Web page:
Please comment here or Twitter @ericrumseytemp

In a recent NY Times article that I blogged on, Dan Clancy, the engineering director for Google book search, is cited as saying “every month users view at least 10 pages of more than half of the one million out-of-copyright books that Google has scanned into its servers.” Remarkably, this classic long tail description of Google Books seems not to have been noticed by anyone — I’ve searched in Google (web and blogs) for various word combinations in the quote combined with “Dan Clancy,” and have found nothing at all except the original NYT article.

The long tail idea, which was first described by Chris Anderson in 2004, is that when a very large number of users are given a very large number of items to choose from, especially in an online environment with virtually unlimited “shelf space” and easy access, a very wide variety of items will be chosen. Anderson proposed the idea especially to describe commercial sites such as Amazon and Netflix, but it has also been seen as a good fit for libraries, and especially online library/book sources, such as Google Books.

So — Yes — There has been discussion of Google Books and the long tail. For the most part, though, this has been on a conceptual, non-numeric level. The statement by Clancy is valuable because it’s the first time there have been actual numbers provided by Google sources to back up the conceptual ideas. And, indeed, striking numbers they are — every month, half of the out-of-copyright books — i.e. old books — in Google Books are getting significant use. The long tail will certainly be even longer when newer books are made available after the October 2008 settlement goes into effect.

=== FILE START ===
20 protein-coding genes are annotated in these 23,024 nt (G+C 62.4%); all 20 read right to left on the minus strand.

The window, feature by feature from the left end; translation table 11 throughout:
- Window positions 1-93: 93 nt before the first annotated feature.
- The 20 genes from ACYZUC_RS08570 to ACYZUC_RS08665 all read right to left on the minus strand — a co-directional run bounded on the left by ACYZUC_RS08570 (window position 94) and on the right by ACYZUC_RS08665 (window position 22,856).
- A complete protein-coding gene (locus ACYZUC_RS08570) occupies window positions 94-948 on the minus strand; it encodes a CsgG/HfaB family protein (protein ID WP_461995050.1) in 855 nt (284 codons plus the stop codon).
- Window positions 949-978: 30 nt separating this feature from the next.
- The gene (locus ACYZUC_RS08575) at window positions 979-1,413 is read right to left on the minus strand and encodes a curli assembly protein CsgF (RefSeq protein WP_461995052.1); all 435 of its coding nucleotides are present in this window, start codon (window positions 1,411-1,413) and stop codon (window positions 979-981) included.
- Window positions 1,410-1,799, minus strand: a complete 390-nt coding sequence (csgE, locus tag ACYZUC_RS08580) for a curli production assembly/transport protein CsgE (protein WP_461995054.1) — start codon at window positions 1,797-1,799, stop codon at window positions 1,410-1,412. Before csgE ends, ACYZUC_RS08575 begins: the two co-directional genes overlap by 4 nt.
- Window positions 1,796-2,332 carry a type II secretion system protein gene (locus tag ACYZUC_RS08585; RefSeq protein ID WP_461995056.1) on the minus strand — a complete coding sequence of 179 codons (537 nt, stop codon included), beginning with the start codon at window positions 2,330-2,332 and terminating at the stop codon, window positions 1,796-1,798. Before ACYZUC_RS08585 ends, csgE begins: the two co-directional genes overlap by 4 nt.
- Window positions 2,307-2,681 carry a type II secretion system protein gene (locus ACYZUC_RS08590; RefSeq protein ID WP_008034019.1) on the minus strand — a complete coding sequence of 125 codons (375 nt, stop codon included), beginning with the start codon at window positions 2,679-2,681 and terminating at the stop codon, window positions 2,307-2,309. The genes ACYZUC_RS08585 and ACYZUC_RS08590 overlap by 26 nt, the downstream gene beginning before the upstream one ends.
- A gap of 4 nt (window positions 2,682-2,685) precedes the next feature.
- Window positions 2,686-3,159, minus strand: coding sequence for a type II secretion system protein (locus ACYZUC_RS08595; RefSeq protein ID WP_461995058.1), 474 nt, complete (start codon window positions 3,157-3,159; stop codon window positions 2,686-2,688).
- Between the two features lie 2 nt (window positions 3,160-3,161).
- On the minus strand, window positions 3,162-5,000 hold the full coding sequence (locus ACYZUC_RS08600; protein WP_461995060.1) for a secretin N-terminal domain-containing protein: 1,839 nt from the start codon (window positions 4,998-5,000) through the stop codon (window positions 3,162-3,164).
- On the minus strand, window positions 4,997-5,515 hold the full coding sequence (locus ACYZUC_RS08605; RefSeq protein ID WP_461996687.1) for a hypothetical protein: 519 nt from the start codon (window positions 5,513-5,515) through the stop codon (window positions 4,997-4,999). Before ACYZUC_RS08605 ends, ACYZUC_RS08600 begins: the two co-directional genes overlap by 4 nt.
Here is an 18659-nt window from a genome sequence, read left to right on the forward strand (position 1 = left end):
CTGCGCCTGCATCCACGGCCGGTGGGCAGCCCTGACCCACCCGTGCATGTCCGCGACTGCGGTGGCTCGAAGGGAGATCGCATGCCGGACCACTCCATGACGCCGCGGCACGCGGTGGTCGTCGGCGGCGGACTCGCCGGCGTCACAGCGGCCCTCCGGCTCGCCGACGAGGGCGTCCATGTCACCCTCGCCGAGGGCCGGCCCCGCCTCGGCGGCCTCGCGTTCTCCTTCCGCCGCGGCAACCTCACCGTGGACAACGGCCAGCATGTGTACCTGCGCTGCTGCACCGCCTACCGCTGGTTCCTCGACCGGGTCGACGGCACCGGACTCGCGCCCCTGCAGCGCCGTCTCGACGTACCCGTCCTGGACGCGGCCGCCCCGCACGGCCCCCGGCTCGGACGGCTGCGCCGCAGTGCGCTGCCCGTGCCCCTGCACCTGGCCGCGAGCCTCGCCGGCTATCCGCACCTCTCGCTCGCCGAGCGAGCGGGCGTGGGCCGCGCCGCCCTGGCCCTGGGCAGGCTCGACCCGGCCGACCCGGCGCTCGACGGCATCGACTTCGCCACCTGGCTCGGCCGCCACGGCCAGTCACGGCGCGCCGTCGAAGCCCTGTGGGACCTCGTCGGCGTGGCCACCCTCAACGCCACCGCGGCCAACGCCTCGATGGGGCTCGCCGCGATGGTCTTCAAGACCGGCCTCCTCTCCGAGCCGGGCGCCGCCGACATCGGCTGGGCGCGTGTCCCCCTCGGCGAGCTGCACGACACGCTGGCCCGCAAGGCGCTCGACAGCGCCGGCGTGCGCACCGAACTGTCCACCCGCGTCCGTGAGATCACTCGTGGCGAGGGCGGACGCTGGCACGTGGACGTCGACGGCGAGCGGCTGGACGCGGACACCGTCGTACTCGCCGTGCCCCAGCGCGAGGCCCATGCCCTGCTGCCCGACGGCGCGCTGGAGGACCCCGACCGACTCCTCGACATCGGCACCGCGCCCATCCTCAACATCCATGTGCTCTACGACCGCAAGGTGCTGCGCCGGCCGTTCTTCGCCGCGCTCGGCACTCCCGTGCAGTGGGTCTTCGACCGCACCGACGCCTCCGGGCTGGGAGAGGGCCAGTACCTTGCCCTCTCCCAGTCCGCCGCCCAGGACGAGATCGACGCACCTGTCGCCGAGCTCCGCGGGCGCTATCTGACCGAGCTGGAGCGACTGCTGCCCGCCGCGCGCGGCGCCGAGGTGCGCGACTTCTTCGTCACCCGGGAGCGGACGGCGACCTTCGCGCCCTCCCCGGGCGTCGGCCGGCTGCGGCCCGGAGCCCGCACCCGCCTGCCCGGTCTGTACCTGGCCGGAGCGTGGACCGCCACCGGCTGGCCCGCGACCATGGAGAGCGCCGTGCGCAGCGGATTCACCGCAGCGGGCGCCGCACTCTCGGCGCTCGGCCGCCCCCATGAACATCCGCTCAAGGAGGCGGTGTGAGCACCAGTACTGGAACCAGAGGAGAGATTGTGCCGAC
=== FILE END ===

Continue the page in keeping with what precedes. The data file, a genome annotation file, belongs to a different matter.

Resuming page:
The best numeric data that I’ve found on Google Books and the long tail is given in an article by Tim O’Reilly in 2006, which compares sales of O’Reilly Media book titles, as reported by Nielsen Bookscan, with page views from Google Books. As the graph (at left) from that article shows, the Google Books page views (in red) have a very long, almost flat, tail, in contrast with the relatively short tail for actual sales of book titles (in blue). Incidentally, the graph shown here has a bad link in the O’Reilly article, so all that displays is the file name; I did some digging on the O’Reilly site to find it here. (Feb 11: Bad link for this image and others in O’Reilly article are fixed, after I noted them in a comment.)

The closest thing I have found to other long tail numeric data relating to online books is reported in a 2006 article by Jason Epstein:

According to Mark Sandler of the University of Michigan Library, in an essay in Libraries and Google, an experiment by the library involving the digitization of 10,000 “low use” monographs offered on the Web produced “between 500,000 and one million hits per month.”

I suspect the realization of the “power of the long tail” shown in this experiment contributed to the University of Michigan opting to be one of the original library partners in the Google Books project.